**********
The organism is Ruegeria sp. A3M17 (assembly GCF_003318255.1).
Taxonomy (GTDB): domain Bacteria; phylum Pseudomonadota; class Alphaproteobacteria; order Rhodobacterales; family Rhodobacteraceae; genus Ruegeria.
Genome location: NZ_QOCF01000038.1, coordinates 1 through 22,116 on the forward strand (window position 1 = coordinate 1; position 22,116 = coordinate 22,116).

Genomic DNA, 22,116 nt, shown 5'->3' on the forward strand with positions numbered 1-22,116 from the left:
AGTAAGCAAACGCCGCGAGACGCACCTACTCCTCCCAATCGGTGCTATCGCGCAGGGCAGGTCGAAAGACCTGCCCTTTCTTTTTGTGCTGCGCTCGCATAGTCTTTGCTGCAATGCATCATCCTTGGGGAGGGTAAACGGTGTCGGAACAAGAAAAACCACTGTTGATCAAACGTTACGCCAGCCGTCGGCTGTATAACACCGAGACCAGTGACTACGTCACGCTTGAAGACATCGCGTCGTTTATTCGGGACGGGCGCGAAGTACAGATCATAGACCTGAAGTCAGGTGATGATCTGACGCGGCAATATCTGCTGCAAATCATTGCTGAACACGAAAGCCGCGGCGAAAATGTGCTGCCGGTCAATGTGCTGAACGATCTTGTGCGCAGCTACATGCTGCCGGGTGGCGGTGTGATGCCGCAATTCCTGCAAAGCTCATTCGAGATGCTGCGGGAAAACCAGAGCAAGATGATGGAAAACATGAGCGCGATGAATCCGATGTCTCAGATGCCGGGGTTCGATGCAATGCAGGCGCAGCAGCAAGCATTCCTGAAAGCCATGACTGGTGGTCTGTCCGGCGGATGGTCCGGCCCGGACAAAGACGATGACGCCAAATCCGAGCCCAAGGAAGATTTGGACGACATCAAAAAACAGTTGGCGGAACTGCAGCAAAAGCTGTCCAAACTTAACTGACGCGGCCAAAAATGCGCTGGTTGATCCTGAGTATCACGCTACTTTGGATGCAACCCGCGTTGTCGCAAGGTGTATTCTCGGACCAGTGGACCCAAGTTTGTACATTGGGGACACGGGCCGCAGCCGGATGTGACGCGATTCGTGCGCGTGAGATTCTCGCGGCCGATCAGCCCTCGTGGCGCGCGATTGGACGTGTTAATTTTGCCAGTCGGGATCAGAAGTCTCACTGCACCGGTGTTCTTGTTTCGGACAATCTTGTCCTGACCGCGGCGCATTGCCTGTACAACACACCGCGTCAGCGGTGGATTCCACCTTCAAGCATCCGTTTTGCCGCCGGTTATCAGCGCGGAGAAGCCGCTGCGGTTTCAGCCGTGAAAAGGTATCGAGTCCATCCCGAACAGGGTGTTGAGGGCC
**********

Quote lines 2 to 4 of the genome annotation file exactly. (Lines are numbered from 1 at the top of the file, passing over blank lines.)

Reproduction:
Taxonomy (GTDB): domain Bacteria; phylum Pseudomonadota; class Alphaproteobacteria; order Rhodobacterales; family Rhodobacteraceae; genus Ruegeria.
Genome location: NZ_QOCF01000038.1, coordinates 1 through 22,116 on the forward strand (window position 1 = coordinate 1; position 22,116 = coordinate 22,116).

Genomic DNA, 22,116 nt, shown 5'->3' on the forward strand with positions numbered 1-22,116 from the left: